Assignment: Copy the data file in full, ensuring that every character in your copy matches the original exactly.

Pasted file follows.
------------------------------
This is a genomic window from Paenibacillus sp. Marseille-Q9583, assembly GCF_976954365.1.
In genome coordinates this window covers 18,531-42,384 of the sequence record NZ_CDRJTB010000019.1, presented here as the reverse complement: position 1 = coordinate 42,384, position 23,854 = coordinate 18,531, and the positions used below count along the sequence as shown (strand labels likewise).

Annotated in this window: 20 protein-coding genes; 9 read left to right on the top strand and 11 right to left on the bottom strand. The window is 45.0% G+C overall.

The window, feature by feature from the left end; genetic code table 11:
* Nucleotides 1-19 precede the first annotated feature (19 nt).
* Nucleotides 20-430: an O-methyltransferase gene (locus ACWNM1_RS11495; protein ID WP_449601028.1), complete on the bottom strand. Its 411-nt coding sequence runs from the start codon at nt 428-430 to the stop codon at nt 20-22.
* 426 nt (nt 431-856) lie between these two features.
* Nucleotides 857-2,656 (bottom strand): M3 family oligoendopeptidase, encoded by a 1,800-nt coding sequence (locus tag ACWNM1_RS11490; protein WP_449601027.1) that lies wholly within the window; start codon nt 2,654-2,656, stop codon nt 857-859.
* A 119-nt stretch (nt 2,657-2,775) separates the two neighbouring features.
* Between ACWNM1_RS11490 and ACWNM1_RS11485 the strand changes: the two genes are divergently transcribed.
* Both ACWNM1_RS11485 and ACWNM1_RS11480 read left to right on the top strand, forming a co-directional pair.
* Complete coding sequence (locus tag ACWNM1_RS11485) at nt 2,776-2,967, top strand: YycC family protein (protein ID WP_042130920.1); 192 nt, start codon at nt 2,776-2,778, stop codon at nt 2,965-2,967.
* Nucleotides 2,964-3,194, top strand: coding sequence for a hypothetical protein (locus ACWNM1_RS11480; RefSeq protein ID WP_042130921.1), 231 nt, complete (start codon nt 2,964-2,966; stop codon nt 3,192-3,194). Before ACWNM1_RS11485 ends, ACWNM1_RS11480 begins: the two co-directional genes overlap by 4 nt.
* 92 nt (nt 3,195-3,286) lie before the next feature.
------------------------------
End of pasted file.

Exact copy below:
This is a genomic window from Paenibacillus sp. Marseille-Q9583, assembly GCF_976954365.1.
In genome coordinates this window covers 18,531-42,384 of the sequence record NZ_CDRJTB010000019.1, presented here as the reverse complement: position 1 = coordinate 42,384, position 23,854 = coordinate 18,531, and the positions used below count along the sequence as shown (strand labels likewise).

Annotated in this window: 20 protein-coding genes; 9 read left to right on the top strand and 11 right to left on the bottom strand. The window is 45.0% G+C overall.

The window, feature by feature from the left end; genetic code table 11:
* Nucleotides 1-19 precede the first annotated feature (19 nt).
* Nucleotides 20-430: an O-methyltransferase gene (locus ACWNM1_RS11495; protein ID WP_449601028.1), complete on the bottom strand. Its 411-nt coding sequence runs from the start codon at nt 428-430 to the stop codon at nt 20-22.
* 426 nt (nt 431-856) lie between these two features.
* Nucleotides 857-2,656 (bottom strand): M3 family oligoendopeptidase, encoded by a 1,800-nt coding sequence (locus tag ACWNM1_RS11490; protein WP_449601027.1) that lies wholly within the window; start codon nt 2,654-2,656, stop codon nt 857-859.
* A 119-nt stretch (nt 2,657-2,775) separates the two neighbouring features.
* Between ACWNM1_RS11490 and ACWNM1_RS11485 the strand changes: the two genes are divergently transcribed.
* Both ACWNM1_RS11485 and ACWNM1_RS11480 read left to right on the top strand, forming a co-directional pair.
* Complete coding sequence (locus tag ACWNM1_RS11485) at nt 2,776-2,967, top strand: YycC family protein (protein ID WP_042130920.1); 192 nt, start codon at nt 2,776-2,778, stop codon at nt 2,965-2,967.
* Nucleotides 2,964-3,194, top strand: coding sequence for a hypothetical protein (locus ACWNM1_RS11480; RefSeq protein ID WP_042130921.1), 231 nt, complete (start codon nt 2,964-2,966; stop codon nt 3,192-3,194). Before ACWNM1_RS11485 ends, ACWNM1_RS11480 begins: the two co-directional genes overlap by 4 nt.
* 92 nt (nt 3,195-3,286) lie before the next feature.